• Most scorpions are not dangerous to humans.
• There are, however, a few species, in the family
Buthidae (THICK TAILS), that can be dangerous to humans.
Common symptoms of a scorpion sting:
- pain, tingling or burning sensation at the sting site
- sweating, nausea and vomiting
- muscle twitching
- abnormal neck, eye and head movements/twitching
- heart palpitations
- breathing difficulties may occur
More severe reactions include:
- blurring of consciousness
- fall in blood pressure
- the threat of death
1. Use ice bags to reduce pain and to slow the absorption of venom via vasoconstriction. This is most effective during the first 2 hours following the sting.
2. Immobilize the affected part in a functional position below the level of the heart to delay venom absorption.
3. Calm the patient to lower the heart rate and blood pressure, thus limiting the spread of the venom .
5. Apply a topical or local anaesthetic agent to the wound to decrease sensation of tingling, pricking, or numbness of the skin.
6. Administer local wound care and topical antibiotic to the wound.
7. Seek medical attention immediately.
• Of the 35,000 species of spiders described worldwide, only a handful are considered to be dangerous and only 27 are known to have caused human fatalities.
• In Southern Africa there is 5 species of dangerous spiders which bite might be fatal and or of medical importance.
• The venom of the medically important spiders can be divided into those that have neurotoxic (affects the central nervous system)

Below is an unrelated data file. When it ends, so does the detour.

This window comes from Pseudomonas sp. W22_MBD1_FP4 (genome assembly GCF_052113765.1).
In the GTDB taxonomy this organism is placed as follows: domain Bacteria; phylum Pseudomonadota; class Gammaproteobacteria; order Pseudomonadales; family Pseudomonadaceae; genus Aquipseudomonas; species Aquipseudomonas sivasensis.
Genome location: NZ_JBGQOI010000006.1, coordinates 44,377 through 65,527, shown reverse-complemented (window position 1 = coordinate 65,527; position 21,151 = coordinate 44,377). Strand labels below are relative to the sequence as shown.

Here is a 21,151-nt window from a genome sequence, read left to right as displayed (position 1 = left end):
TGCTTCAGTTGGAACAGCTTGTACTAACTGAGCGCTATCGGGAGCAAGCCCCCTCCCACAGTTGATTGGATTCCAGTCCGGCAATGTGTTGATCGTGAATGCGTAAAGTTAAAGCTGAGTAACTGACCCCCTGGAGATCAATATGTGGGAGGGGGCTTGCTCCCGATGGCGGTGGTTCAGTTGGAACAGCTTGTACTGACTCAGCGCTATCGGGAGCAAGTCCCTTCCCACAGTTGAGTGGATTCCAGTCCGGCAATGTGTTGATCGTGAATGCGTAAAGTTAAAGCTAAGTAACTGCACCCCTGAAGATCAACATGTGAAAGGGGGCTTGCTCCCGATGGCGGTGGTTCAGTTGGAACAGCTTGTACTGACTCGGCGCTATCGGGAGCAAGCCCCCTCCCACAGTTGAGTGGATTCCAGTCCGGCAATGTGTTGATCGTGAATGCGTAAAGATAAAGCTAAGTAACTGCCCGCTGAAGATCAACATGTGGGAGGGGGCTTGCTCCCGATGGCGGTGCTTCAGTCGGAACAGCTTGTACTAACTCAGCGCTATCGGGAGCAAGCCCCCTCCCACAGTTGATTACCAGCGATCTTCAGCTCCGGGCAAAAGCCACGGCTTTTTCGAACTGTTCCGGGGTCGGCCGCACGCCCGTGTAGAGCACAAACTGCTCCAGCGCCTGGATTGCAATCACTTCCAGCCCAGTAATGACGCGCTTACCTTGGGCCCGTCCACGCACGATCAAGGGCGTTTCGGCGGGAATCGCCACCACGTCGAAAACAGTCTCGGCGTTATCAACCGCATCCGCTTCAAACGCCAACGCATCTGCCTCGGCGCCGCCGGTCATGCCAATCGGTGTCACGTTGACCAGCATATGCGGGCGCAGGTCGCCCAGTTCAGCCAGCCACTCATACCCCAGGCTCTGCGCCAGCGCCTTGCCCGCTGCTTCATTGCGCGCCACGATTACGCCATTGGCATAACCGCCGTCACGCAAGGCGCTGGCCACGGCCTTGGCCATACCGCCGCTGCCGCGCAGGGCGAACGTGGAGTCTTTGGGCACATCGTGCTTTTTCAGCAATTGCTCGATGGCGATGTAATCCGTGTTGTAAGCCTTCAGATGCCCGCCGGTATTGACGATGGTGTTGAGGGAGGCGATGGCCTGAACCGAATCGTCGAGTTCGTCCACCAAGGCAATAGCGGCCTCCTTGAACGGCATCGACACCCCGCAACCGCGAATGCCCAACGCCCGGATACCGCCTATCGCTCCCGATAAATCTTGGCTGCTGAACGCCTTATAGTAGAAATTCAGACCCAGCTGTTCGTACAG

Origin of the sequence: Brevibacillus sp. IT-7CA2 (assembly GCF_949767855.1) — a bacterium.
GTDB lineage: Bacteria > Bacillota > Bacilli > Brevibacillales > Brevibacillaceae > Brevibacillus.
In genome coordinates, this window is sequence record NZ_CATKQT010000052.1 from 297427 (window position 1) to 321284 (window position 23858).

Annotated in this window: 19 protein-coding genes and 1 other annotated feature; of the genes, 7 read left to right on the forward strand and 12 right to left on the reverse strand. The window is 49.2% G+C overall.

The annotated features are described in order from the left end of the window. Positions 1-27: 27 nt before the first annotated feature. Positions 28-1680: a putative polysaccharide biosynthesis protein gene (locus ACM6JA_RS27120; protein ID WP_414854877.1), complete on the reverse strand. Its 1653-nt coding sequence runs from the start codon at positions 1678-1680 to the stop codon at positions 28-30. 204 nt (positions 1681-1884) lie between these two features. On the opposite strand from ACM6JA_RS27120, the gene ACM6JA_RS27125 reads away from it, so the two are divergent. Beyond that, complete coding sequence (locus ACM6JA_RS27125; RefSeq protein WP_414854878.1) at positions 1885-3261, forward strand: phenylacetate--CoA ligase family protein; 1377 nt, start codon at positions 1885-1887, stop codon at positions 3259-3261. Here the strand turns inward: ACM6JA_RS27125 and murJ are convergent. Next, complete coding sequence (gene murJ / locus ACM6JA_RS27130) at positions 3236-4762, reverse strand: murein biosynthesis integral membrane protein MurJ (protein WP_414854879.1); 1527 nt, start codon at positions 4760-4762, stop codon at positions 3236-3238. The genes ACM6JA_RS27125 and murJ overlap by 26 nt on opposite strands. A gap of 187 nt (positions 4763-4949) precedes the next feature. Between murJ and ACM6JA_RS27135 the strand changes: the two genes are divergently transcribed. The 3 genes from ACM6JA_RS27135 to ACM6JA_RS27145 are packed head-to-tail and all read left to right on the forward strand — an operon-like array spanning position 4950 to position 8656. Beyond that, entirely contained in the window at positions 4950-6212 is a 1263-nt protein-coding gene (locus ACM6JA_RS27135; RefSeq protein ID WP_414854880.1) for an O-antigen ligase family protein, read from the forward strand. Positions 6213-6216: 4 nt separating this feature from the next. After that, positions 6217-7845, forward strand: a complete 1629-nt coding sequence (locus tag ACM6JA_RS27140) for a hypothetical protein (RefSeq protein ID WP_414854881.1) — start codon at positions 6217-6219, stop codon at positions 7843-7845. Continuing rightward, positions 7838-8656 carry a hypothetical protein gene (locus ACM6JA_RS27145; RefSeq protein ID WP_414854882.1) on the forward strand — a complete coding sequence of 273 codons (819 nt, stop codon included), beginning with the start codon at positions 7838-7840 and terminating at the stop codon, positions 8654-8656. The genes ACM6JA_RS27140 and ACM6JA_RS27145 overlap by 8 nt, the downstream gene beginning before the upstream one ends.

or cytotoxic (affects the tissue around the bite site) venom.
SAs Most Venomous Spiders
Black button spiders
• The bite of a black button spider is usually very painful.
• Causes profuse sweating, raised blood pressure and restlessness and generalised muscle pain and cramps, stiffness of the stomach muscles, limb pain especially legs, weakness in legs.
• Although no documented records exist of fatality due to button spider bites, they have the potential to cause severe symptoms with small children and elderly people being at greatest risk.
• In the case of black button envenomation the patient must be hospitalized and vital functions monitored for up to 24 hours.
Brown button spiders
• The symptoms occurring after a bite from one of the brown buttons are milder and tend to be restricted to the bite site
• Characterized by a local burning sensation, which may spread to the surrounding tissue and lymph nodes.
• The bite site is more evident and often seen as a red macular spot or blanched area surrounded by a localised rash.